Abstracts Department of Chemistry Solid State Chemistry in Interstellar Ice Processes Rebekah Attard Trevisan Interstellar ices present in the interstellar medium (ISM) are of importance, particularly in solid state processes.1 In a mostly gaseous medium, the ice which accumulates on dust grains in the ISM provides a solid catalytic surface. These interstellar ices are constantly being bombarded by cosmic and UV radiation, which triggers the process of photolysis and formation of radicals.2 These can then be involved in various chemical reactions, such as in the formation of complex organic molecules and hydrogenation reactions in the bulk of the ice.3 Interstellar ices can have different compositions, with the main constituent being amorphous solid water (ASW), which can form structures of different porosities. The porosity of the ASW affects the surface area available for reaction, providing a larger effective surface for reaction.1 Various solid-state astrochemical processes occur on the surface and in the bulk of interstellar ices, however three main mechanisms occur on their surfaces: Langmuir-Hinshelwood (LH), Eley-Rideal (ER) and hot-atom mechanisms. The main

difference between the mechanisms is that, in the ER and hot-atom mechanisms, the high energy of the incoming species helps overcome the activation barrier of the reaction, whereas in the LH mechanism, the reactants are in thermal equilibrium with the ice surface.3 The formation of comets and other celestial bodies, as well as the growth of molecules in the ISM often depends on the chemistry that occurs on the surfaces of interstellar ices.4 The evaporation of interstellar ices also has the potential to alter the gas-phase chemistry of the region where they are present.

Annual Science Conference


(1) Guss, K.M. Physics and Chemistry of Interstellar Ice. Ph.D. Leiden University, 2013. (2) Puletti, F. Laboratory spectroscopic studies of interstellar ice analogues. Ph.D, University College London, 2014. (3) Linnartz, H.; Ioppolo, S.; Fedoseev, G. International Reviews in Physical Chemistry, 2015, 34, 205-237. (4) Kemsley, J. Space-Dust Science | April 19, 2010 Issue - Vol. 88 Issue 16 | Chemical & Engineering News https://cen.acs.org/articles/88/i16/SpaceDust-Science.html (accessed Feb 19, 2019).


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Abstracts Metamaterials Unit Natural Materials and Man-made Constructs Matthew A. Xuereb 1,2, Keith M. Azzopardi 3, Ruben Gatt 2, Daphne Attard 2 and Joseph N. Grima 1,2 1 Department of Chemistry, Faculty of Science, University of Malta, Msida MSD 2080, Malta 2 Metamaterials Unit, Faculty of Science, University of Malta, Msida MSD 2080, Malta 3 Thought 3D LTD., 2150, KBIC, Kordin Industrial Estate, Paola, PLA 3000 An Auxetic material or structure is one (NPR), i.e. expands transversely when uniaxially compressed or contracts transversely when uniaxially stretched (vij) ranges from -1.0 to +0.5 for isotropic systems and is defined as the negative of the transverse strain (ď Ľj) divided by the axial LOAD LOAD strain (ď Ľi), the latter being the strain induced in the direction of the loading force.

e ei








Figure 1: Uniaxial loading behaviour of a conventional material vs an auxetic material


Annual Science Conference


The counter-intuitive behaviour of auxetic materials results in a number of advantageous properties over materials, some of which are; increased shear strength and toughness, improved indentation resistance and exceptional particularly suitable for smart filtration systems, medical devices and sports safety equipment, amongst other protective gear [1-4]. Despite their unquestionable applications, auxetic systems are still not widely commercially available due to economically unfeasible manufacturing methods, which makes this one of the many hurdles that current and future researchers in this field of study must overcome. Even though man-made auxetic materials are commercially limited, one must appreciate that nature produces such systems itself, for example; cow teat skin natural crystalline materials silicates and zeolites [7-14].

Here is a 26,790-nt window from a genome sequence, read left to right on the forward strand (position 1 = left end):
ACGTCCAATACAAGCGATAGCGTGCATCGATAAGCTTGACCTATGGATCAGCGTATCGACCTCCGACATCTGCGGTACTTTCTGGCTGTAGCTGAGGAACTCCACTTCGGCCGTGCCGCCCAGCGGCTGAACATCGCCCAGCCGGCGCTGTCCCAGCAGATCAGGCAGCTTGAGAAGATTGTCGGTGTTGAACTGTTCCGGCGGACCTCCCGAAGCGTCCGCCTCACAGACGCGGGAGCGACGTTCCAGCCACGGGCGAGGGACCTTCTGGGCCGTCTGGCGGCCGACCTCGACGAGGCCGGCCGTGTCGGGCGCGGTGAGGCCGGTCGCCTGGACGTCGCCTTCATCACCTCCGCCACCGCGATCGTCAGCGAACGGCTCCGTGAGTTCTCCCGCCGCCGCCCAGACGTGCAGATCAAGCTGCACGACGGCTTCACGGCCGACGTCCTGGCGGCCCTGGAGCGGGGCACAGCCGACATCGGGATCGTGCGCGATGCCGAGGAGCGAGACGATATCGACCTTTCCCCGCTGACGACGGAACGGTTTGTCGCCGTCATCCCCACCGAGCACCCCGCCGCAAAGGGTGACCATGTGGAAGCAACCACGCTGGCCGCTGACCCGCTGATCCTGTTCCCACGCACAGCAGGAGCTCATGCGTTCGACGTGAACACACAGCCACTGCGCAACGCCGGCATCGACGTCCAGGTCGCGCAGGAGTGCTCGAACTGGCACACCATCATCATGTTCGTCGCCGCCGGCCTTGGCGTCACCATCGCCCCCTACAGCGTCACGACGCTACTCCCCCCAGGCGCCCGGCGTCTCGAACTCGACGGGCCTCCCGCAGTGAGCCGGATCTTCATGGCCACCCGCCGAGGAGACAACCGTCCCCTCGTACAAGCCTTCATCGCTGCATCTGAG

1. Allen, T.; Duncan, O.; Foster, L.; Senior, T.; Zampieri, D.; Edeh, V.; Alderson, A. Auxetic Foam for SnowSport Safety Devices. Snow Sport. Trauma Saf. Proc. Int. Soc. Ski. Safety. Adv. Exp. Med. Biol. 2016, 21, 1 22. 3. 2. Allen, T.; Hewage, T.; Newton-Mann, C.; Wang, W.; Duncan, O.; Alderson, A. Fabrication of Auxetic Foam Sheets for Sports Applications. Phys. Status Solidi Basic Res. 2017, 254 (12), 1 6. 4. 3. Allen, T.; Martinello, N.; Zampieri, D.; Hewage, T.; Senior, T.; Foster, L.;

Alderson, A. Auxetic Foams for Sport Safety Applications. Procedia Eng. 2015, 112 (0), 104 109. 5. 4. Foster, L.; Peketi, P.; Allen, T.; Senior, T.; Duncan, O.; Alderson, A. Application of Auxetic Foam in Sports Helmets. Appl. Sci. 2018, 8 (3), 354. 5. Lees C.; Vincent J.V.; Hillerton J. E. Poisson's ratio in skin Bio-medical materials and engineering, 1991, 1, 19-23. 6. Gatt, R.; Vella Wood, M.; Gatt, A.; Zarb, F.; Formosa, C.; Azzopardi, K.; Casha, A.; Agius, T.; SchembriWismayer, P.; Attard, L. et al. Tendons: An Unexpected Mechanical Response. Acta Biomaterialia 2015, 24, 201-208. 7. Grima, J. N.; Gatt, R.; Zammit, V.; Williams, J. J.; Evans, K. E.; Alderson, A.; Walton, R. I. Natrolite: A Zeolite . Appl. Phys. 2007, 101 (8). 8. Sanchez-Valle, C.; Sinogeikin, S. V.; Lethbridge, Z. A. D.; Walton, R. I.; Smith, C. W.; Evans, K. E.; Bass, J. D. Brillouin Scattering Study on the Single-Crystal Elastic Properties of Natrolite and Analcime Zeolites. J. Appl. Phys. 2005, 98 (5) 9. Siddorn, M.; Coudert, F.-X.; Evans, K. E.; Marmier, A. A Systematic Ratio Materials and the Prediction of Complete Auxeticity in Pure Silica Zeolite JST. Phys. Chem. Chem. Phys. 2015, 17 (27), 17927 17933. 10. Grima, J. N.; Zammit, V.; Gatt, R.; Attard, D.; Caruana, C.; Chircop

Annual Science Conference

Bray, T. G. On the Role of Rotating Tetrahedra for Generating Auxetic 11. Grima, J. N.; Gatt, R.; Alderson, A.; Evans, K. E. On the Origin of Auxetic Behaviour in the Silicate ÎąCristobalite. J. Mater. Chem. 2005, 15 (37). 12. Yeganeh-Haeri, A.; Weidner, D. J.; Parise, J. B. Elasticity of ACristobalite: A Silicon Dioxide with a 1992, 257 (5070), 650 652. 13. Azzopardi, K. M.; Brincat, J. P.; Grima, J. N.; Gatt, R. Anomalous Elastic Properties in Stishovite. RSC Adv. 2015, 5 (12), 8974 8980.